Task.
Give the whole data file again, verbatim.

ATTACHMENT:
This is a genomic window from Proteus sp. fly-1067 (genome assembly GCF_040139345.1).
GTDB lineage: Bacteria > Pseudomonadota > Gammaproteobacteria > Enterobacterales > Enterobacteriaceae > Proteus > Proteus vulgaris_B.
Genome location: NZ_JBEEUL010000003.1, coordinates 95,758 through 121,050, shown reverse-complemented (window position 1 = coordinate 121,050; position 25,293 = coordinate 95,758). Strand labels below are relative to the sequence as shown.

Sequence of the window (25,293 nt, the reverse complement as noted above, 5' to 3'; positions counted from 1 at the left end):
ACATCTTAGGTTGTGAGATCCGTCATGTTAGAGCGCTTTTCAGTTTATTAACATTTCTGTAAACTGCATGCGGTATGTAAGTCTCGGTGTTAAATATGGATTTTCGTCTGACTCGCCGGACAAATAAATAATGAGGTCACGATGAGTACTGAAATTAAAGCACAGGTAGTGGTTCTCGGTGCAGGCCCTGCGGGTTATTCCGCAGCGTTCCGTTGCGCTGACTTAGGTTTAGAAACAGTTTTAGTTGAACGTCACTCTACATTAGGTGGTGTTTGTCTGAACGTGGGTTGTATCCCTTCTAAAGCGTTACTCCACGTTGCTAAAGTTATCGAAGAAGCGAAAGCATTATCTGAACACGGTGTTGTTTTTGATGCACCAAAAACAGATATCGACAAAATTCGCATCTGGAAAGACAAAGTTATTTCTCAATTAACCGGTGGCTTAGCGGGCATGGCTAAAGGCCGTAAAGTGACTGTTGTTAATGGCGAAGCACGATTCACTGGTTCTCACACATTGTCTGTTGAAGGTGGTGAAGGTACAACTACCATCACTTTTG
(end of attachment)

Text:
This is a genomic window from Proteus sp. fly-1067 (genome assembly GCF_040139345.1).
GTDB lineage: Bacteria > Pseudomonadota > Gammaproteobacteria > Enterobacterales > Enterobacteriaceae > Proteus > Proteus vulgaris_B.
Genome location: NZ_JBEEUL010000003.1, coordinates 95,758 through 121,050, shown reverse-complemented (window position 1 = coordinate 121,050; position 25,293 = coordinate 95,758). Strand labels below are relative to the sequence as shown.

Sequence of the window (25,293 nt, the reverse complement as noted above, 5' to 3'; positions counted from 1 at the left end):
ACATCTTAGGTTGTGAGATCCGTCATGTTAGAGCGCTTTTCAGTTTATTAACATTTCTGTAAACTGCATGCGGTATGTAAGTCTCGGTGTTAAATATGGATTTTCGTCTGACTCGCCGGACAAATAAATAATGAGGTCACGATGAGTACTGAAATTAAAGCACAGGTAGTGGTTCTCGGTGCAGGCCCTGCGGGTTATTCCGCAGCGTTCCGTTGCGCTGACTTAGGTTTAGAAACAGTTTTAGTTGAACGTCACTCTACATTAGGTGGTGTTTGTCTGAACGTGGGTTGTATCCCTTCTAAAGCGTTACTCCACGTTGCTAAAGTTATCGAAGAAGCGAAAGCATTATCTGAACACGGTGTTGTTTTTGATGCACCAAAAACAGATATCGACAAAATTCGCATCTGGAAAGACAAAGTTATTTCTCAATTAACCGGTGGCTTAGCGGGCATGGCTAAAGGCCGTAAAGTGACTGTTGTTAATGGCGAAGCACGATTCACTGGTTCTCACACATTGTCTGTTGAAGGTGGTGAAGGTACAACTACCATCACTTTTG